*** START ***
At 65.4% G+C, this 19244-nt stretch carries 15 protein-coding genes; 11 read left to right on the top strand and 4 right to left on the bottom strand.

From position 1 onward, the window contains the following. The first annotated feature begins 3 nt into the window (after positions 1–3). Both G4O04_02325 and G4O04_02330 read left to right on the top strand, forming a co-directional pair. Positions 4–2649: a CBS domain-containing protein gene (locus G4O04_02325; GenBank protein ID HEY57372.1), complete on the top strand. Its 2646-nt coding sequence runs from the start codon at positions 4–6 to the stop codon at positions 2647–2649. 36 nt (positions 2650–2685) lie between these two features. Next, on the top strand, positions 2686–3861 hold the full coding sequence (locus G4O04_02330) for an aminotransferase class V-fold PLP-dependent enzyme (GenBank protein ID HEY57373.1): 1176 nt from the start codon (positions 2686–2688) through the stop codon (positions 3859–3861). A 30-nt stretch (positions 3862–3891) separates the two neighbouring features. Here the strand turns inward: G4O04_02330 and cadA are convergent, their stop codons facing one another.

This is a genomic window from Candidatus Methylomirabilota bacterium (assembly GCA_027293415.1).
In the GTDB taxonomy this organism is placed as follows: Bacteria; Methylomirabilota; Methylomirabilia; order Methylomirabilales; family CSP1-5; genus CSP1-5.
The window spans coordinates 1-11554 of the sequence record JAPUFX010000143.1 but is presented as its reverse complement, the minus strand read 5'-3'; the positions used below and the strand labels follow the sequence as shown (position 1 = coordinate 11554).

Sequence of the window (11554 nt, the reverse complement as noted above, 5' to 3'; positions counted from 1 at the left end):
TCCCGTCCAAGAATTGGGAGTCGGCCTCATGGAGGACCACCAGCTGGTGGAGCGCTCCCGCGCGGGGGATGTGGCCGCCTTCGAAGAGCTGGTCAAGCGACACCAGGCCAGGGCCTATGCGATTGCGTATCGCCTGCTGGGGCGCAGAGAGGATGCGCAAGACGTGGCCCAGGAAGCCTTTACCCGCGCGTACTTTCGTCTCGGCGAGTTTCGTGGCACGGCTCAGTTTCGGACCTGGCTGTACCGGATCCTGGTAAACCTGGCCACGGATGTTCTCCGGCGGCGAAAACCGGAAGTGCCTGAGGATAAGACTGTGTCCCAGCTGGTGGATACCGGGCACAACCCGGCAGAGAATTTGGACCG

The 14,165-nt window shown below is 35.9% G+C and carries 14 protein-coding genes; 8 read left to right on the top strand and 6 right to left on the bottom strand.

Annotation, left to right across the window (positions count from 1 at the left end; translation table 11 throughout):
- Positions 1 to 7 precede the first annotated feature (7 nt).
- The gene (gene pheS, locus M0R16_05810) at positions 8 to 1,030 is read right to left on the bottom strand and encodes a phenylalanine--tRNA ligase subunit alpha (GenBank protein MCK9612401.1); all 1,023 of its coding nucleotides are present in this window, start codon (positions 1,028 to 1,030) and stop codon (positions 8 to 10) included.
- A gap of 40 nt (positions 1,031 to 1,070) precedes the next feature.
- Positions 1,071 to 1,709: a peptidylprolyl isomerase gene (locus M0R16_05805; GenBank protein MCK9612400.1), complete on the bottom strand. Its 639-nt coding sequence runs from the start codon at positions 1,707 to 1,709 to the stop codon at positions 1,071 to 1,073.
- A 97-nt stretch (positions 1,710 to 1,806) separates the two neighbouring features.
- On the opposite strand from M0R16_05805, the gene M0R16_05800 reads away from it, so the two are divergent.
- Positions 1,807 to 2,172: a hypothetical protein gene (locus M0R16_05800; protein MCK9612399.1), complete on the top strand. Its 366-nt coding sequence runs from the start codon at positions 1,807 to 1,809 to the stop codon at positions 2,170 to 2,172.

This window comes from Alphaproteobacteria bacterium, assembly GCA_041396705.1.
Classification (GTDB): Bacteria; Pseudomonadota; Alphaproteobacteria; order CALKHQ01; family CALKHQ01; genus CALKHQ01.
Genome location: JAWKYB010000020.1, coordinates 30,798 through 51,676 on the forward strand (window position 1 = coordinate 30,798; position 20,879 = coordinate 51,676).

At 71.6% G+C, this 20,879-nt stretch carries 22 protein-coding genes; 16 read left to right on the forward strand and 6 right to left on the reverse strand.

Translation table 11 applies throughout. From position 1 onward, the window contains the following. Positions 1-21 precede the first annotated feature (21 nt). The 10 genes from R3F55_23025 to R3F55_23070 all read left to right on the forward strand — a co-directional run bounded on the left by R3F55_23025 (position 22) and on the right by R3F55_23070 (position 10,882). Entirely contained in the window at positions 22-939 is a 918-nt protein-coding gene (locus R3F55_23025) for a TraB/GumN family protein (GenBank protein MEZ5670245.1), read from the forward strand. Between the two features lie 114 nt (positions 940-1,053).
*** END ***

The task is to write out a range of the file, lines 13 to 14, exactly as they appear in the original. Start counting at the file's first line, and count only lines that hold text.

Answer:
- Positions 1,071 to 1,709: a peptidylprolyl isomerase gene (locus M0R16_05805; GenBank protein MCK9612400.1), complete on the bottom strand. Its 639-nt coding sequence runs from the start codon at positions 1,707 to 1,709 to the stop codon at positions 1,071 to 1,073.
- A 97-nt stretch (positions 1,710 to 1,806) separates the two neighbouring features.